Can Children Choose Which Parent to Live With in South Carolina?

At the David W. Martin Law Group, our divorce and child custody attorneys in Rock Hill and Fort Mill understand that one of our client’s greatest fears when dissolving their marriages is losing the time they spend with their children.

That thought can become even more stressful during the transitional period, when the most important aspect of the separation is the children’s best interests.

The South Carolina family courts fully expect both parents to remain involved in their kids’ lives — barring any neglectful, abusive, or dangerous circumstances — acting as both loving and authority figures to maintain each parent-child relationship as much as possible.

With that goal in mind, our York County child custody lawyers are often asked if their children can choose which parent they want to live with, and if so, can they testify in court to support that decision.

The answer is, much like it is with most family law matters, it depends.

In some cases, a child’s preference may be relevant to both their unique family dynamics and their best interests. In most of those cases, the older the child is, the more likely a judge may be to consider their opinion.

Here is what you need to know about our South Carolina courts, and how they view children making decisions about their futures.

How Old is Old Enough for a Child to Choose Where to Live After a South Carolina Divorce?

Our child custody attorneys in Rock Hill and Fort Mill, South Carolina have represented both mothers and fathers during divorces, and know how the court values both parents remaining involved in the children’s lives.

We have also heard many of our clients explain just how much their children want to live with them, and what bearing that has on the court’s decision.

While there is no precise age in which the child can choose, South Carolina family court judges are likely to give more weight to an older child’s preference based on his or her maturity, judgment, and ability to make reasonable decisions.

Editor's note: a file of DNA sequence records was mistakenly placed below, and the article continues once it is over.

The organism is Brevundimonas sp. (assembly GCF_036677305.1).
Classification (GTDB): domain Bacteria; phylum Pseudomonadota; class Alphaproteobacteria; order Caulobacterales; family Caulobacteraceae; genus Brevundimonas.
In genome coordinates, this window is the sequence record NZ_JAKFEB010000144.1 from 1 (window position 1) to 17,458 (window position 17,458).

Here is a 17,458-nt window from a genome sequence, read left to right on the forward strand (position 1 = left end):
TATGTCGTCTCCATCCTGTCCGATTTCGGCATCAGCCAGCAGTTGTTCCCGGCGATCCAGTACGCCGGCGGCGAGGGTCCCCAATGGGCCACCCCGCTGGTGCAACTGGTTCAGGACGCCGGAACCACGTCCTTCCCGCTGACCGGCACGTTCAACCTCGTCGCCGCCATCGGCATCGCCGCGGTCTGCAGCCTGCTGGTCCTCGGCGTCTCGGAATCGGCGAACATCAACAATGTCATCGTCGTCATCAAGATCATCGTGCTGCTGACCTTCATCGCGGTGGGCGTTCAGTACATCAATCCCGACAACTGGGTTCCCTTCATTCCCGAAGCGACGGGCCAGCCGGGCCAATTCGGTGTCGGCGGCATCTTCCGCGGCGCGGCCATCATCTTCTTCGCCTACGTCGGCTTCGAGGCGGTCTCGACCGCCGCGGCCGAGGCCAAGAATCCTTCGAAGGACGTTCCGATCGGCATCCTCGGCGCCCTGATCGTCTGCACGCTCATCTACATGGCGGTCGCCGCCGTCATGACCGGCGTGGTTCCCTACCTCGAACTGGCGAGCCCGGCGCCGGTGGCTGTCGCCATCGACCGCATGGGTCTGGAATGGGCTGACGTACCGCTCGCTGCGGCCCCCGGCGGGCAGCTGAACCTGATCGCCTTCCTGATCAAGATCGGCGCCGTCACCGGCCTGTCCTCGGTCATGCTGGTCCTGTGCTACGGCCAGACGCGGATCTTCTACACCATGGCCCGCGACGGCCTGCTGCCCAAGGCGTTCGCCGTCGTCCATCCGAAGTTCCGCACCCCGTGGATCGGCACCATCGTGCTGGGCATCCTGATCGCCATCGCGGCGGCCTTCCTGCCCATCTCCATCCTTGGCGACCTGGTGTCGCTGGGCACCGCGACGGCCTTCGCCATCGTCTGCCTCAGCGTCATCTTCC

That includes:

  • Children Ages 12 Years Old and Under

No South Carolina cases are indicating — or have indicated — that the family court will give great weight to the wishes of a child under the age of 12.

However, if the child’s life experiences and maturity far exceed their young ages, their opinion may be taken under advisement.

  • Children Ages 12 to 14 Years Old

Between the ages of 12 and 14, the judge may begin to consider a child’s opinion while noting the age and maturity of the child may provide a reasonable reflection of the case, and that the preference was determined to be in their best interests.

  • Children Ages of 14 and Over

Our South Carolina family courts begin to give more weight to the child’s preference beginning at age 14, and especially in cases where the child is 16 or older.

Can a Child Testify in Family Court in South Carolina Regarding Custody Decisions?

In South Carolina, our family court judges do not like to see children endure the emotional and psychological pain of testifying during their parents’ divorce proceedings.

If the child’s opinion must be weighed, a guardian ad litem will be assigned to investigate the child’s best interests – directly from their perspective – and report back to the court to speak on child’s behalf.

The judge will then use the Guardian’s report along with the other evidence in the case to decide what is in the child’s best interests.

If you are concerned about how your divorce will affect the custody of your children, contact our experienced family law attorneys in Rock Hill and Fort Mill to schedule a consultation today by calling (803) 548-2468 or contact us online and one of our experienced child custody attorneys will contact you directly.

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